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muscle notes

TermDefinition
contractility the ability of skeletal muscle to shorten with force
excitability capacity of skeletal muscle to respond to a stimulus
extensibility the ability to be stretched
elasticity ability to recoil to their original resting length after they have been stretched
epimysium skeletal muscle is surrounded by a connective tissue sheath
fascia another connective tissue located outside the epimysium
perimysium a muscle is composed of numerous visible bundles called muscle fasciculi, which are surrounded by loose connective tissue
fibers fasciculi are composed of single muscle cells
endomysium each fiber is surrounded by a connective tissue sheath
myofibers a threadlike structure that extends from one end of the fiber to the other
actin myofilaments thin myofilaments, they resemble 2 minute strands of pearls twisted together
myosin myofilaments thick myofilaments, they have resemble bundles of minute golf clubs
sarcomeres actin myosin myofilaments form highly ordered units
resting membrane potential the change difference across the membrane
action potential when a muscle cell i stimulated the membrane characteristics change briefly
motor neurons nerve cells that carry action potentials to skeletal muscle fibers
neuromuscluar junction or synapse near the center of the cell
motor joint a single motor neuron and all the skeletal muscle fibers innervates
presynaptic terminal the enlarged nerve terminal
synaptic cleft the space between the presynaptic terminal
postsynaptic terminal the muscle fiber
acetylcholine the secrete a neurotransmitter
synaptic vesicles what each presynaptic terminal contains
acetylcholinesterase the acetylcholine released into the synaptic cleft between the neuron and muscle cell is rapidly broken down by this enzyme
sliding filament mechanism the sliding of actin myofilaments past myosin myofilaments during contraction
muscle twitch a contraction of an entire muscle is response to a stimulus that causes the action potential in one or more muscle fibers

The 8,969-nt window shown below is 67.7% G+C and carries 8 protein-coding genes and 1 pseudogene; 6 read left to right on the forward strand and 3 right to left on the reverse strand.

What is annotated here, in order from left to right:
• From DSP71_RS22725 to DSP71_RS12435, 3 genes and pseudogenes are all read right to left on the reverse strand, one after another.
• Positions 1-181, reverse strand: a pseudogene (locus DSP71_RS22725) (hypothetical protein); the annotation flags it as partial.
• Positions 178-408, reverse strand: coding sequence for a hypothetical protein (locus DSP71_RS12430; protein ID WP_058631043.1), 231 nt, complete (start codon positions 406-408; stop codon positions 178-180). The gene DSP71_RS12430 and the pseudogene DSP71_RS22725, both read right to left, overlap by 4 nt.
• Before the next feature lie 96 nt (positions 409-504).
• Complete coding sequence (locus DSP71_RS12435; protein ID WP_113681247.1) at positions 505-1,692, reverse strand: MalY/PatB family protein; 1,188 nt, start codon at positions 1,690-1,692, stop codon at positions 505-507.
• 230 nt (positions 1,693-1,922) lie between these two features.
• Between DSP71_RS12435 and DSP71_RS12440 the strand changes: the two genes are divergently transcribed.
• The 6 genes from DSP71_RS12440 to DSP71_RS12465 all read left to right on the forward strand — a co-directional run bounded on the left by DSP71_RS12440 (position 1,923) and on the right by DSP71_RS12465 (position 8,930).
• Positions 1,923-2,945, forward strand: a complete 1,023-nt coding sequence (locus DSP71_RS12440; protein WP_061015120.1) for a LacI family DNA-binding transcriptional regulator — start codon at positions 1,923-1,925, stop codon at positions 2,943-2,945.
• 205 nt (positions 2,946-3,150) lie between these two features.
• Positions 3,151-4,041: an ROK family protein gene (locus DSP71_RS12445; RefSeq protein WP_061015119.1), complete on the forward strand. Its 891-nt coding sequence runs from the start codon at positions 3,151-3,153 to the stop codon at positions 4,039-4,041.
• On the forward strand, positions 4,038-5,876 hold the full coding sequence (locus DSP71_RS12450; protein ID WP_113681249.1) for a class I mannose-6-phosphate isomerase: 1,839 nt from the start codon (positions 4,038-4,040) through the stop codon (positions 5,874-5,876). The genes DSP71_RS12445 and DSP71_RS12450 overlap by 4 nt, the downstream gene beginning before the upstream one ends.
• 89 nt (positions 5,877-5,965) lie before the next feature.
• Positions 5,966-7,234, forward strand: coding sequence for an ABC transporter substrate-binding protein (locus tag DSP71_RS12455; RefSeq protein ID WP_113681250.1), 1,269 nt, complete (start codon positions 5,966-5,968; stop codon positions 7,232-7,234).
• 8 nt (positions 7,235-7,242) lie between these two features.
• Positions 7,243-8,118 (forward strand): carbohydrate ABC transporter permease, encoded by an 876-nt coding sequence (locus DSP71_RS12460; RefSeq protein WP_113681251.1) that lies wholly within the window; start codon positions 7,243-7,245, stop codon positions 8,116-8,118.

threshold the point to which the muscle fibers will contract maximally
all- or- none response the phenomenon
lag phase the time between application of a stimulus to a motor neuron and the beginning of a contraction
contraction phase the time of a contraction
relaxation phase the time during which the muscle relaxes
tetany where the muscle remains contracted without relaxing
recruitment the increase in number of motor units being activated
creatine phosphate when at rest they cant stockpile atp but they can store another high-energy molecule
anaerobic respiration without oxygen
aerobic respiration with oxygen
oxygen debt the amount of oxygen needed in chemical reactions to convert lactic acid to glucose and to replenish the depleted stores of creatine phosphate stores in muscle cells
muscle fatigue results when atp is used during muscle contraction faster than it can be produced in the muscle cells
isometric the length of the muscle does not change, but the amount of tension increases during the contraction process
isotonic the amount of tension produced by the muscle is constant during contraction, but the length of the muscle changes
muscle tone muscle tone refers to constant tension produced by muscle of the body for long periods of time
fast-twitch fibers contract quickly and fatigue guickly
slow-twitch fibers contract more slowly and are more resistant to fatigue
origin (head) is the most stationary end of the muscle
insertion the end of the muscle undergoing the greatest movement
belly the portion of the muscle between the origin and the insertion
synergists muscles that work together to accomplish specific movements
antagonists muscles that work in opposition to one another
prime mover if one muscle plays the major role in accomplishing the desired movement
Occipitofrontalis raises the eyebrows
Orbicularis oculi closes the eyelids and causes “crows feet” wrinkles in the skin at the lateral corners of the eye
Orbicularis oris puckers the lips
buccinator flattens the cheeks
Zygomaticus smiling muscle
Levator labii superioris sneering
Depressor anguli oris frowning
Intrinsic Tongue Muscles change the shape of the tongue
Extrinsic Tongue Muscles move the tongue
Sternocleidomastoid lateral neck muscle and prime mover. Rotates and abducts the head
Erector spinae group of muscles on each side of the back. Responsible for keeping the back straight and the body erect
External intercostals elevate the ribs during inspiration
Internal intercostals contract during forced expiration
Diaphragm accomplishes quiet breathing. Dome-shaped muscle. Aids in breathing.
linea alba The tendinous area of the abdominal wall
rectus abdominis it is on each side of the linea alba
Tendinous inscriptions cross the rectus abdominis at three or more locations, causing the abdominal wall of a well-muscled person to appear segmented.
Trapezius rotates scapula
Serratus anterior pulls scapula anteriorly
pectoralis major and latissimus dorsi muscles how the arm is attached to the thorax
Pectoralis major adducts and flexes the arm
Latissimus dorsi medially rotates, adducts, and powerfully extends the arm. “Swimmer muscles”
Deltoid attaches the humerus to the scapula and clavicle, and is the major abductor of the upper limb.
Triceps brachii extends the forearm. Occupies the posterior compartment of the arm
Biceps brachii flexes the forearm. Occupies the anterior compartment of the arm
Brachialis flexes forearm
Brachioradialis flexes and supinates the forearm
Created by: Bnbevin2